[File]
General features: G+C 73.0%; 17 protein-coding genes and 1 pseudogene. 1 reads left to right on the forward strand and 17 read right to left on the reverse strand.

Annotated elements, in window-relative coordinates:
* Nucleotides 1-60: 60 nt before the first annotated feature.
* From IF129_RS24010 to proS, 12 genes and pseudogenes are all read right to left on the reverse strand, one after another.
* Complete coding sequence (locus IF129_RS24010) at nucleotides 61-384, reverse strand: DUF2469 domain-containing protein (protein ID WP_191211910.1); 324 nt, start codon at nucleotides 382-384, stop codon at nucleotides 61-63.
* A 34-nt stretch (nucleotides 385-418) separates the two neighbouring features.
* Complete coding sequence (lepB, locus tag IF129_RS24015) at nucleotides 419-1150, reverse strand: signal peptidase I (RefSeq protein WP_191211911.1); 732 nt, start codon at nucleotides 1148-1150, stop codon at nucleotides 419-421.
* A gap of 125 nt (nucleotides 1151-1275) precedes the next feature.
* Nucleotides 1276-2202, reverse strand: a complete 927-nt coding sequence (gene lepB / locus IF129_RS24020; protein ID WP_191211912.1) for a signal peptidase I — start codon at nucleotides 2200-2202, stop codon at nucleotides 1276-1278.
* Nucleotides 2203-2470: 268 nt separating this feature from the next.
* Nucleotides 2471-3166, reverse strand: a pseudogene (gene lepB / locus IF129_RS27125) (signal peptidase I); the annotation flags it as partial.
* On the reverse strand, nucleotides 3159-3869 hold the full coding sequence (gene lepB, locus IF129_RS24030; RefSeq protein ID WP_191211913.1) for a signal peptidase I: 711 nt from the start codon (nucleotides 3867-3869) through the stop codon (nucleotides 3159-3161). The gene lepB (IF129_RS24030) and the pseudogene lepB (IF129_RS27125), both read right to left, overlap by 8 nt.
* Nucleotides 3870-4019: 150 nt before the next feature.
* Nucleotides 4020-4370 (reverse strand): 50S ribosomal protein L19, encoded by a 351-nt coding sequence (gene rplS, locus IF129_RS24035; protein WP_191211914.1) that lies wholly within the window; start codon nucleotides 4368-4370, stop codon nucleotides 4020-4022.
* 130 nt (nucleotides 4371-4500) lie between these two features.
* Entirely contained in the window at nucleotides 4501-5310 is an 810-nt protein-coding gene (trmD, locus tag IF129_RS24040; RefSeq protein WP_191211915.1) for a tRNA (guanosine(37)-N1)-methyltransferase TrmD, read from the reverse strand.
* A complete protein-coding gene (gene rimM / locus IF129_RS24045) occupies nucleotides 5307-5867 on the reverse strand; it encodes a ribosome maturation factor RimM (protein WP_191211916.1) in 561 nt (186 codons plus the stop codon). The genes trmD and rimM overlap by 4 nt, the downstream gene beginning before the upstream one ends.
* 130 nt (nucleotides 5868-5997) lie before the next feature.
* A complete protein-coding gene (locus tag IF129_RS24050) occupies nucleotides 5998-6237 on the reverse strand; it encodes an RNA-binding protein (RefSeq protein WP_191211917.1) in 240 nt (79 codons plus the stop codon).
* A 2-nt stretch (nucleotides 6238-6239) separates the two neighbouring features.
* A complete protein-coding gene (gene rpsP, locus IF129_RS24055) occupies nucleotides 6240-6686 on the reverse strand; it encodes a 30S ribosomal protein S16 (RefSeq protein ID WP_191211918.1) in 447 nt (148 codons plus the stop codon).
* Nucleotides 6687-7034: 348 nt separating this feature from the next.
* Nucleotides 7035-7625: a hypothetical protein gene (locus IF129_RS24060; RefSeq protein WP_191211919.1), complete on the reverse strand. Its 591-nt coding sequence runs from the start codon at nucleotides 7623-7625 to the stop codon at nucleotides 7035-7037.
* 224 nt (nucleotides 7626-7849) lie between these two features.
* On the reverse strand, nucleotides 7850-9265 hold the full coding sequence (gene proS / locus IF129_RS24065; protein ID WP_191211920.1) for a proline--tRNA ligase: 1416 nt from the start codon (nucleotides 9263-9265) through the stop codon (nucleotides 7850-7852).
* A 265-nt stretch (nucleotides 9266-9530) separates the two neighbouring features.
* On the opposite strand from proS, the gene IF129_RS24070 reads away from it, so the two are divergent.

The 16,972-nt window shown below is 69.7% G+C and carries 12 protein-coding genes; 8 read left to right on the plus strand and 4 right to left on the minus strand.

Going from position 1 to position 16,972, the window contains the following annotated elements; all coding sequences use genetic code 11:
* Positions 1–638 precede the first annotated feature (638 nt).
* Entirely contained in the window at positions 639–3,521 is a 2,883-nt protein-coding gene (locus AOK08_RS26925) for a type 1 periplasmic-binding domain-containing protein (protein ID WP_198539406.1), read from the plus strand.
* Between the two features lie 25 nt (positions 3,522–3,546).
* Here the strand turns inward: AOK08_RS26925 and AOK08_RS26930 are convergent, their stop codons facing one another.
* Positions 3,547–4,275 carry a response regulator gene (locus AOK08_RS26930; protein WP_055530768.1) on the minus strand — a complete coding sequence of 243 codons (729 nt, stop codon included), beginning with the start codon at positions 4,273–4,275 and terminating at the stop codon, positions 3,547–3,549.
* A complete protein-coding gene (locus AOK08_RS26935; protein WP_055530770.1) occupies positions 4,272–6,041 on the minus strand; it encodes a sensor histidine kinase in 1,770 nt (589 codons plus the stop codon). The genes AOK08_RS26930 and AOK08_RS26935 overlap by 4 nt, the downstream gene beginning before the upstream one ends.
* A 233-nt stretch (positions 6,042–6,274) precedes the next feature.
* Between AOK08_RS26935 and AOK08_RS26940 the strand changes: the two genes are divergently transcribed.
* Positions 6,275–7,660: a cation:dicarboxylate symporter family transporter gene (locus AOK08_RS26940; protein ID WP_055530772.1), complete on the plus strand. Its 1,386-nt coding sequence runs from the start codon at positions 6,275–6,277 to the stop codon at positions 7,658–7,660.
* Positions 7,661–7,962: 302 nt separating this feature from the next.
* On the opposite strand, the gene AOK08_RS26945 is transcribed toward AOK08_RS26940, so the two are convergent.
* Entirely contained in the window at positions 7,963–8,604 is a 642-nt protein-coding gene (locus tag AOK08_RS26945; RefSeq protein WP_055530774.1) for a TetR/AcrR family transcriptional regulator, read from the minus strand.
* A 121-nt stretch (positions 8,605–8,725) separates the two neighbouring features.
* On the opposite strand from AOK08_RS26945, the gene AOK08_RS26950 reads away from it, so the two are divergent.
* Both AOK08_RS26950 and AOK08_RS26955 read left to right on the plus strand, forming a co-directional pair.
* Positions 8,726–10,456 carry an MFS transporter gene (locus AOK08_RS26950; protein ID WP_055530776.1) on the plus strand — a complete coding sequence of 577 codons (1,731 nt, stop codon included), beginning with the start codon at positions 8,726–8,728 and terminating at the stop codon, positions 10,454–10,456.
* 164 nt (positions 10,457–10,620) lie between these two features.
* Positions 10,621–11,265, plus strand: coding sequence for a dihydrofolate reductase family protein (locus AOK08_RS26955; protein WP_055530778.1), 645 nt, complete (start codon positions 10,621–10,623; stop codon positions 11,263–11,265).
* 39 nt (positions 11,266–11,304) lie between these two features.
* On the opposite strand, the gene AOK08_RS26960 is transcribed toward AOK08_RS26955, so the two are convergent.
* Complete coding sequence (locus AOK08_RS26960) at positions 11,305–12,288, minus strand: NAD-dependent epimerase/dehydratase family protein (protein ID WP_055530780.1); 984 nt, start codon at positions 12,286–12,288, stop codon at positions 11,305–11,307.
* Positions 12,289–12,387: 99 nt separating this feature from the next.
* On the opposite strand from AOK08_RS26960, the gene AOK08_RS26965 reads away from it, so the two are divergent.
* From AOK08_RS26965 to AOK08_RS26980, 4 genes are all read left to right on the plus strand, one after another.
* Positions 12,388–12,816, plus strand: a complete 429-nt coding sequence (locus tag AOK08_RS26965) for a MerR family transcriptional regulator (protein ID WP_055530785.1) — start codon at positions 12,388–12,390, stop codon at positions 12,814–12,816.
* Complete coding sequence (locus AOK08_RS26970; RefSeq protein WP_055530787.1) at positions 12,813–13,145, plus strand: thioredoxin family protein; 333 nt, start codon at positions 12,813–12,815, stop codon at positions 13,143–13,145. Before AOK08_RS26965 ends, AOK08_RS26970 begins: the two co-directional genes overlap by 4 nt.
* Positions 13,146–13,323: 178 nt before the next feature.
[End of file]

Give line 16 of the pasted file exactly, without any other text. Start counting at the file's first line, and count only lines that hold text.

* Entirely contained in the window at nucleotides 4501-5310 is an 810-nt protein-coding gene (trmD, locus tag IF129_RS24040; RefSeq protein WP_191211915.1) for a tRNA (guanosine(37)-N1)-methyltransferase TrmD, read from the reverse strand.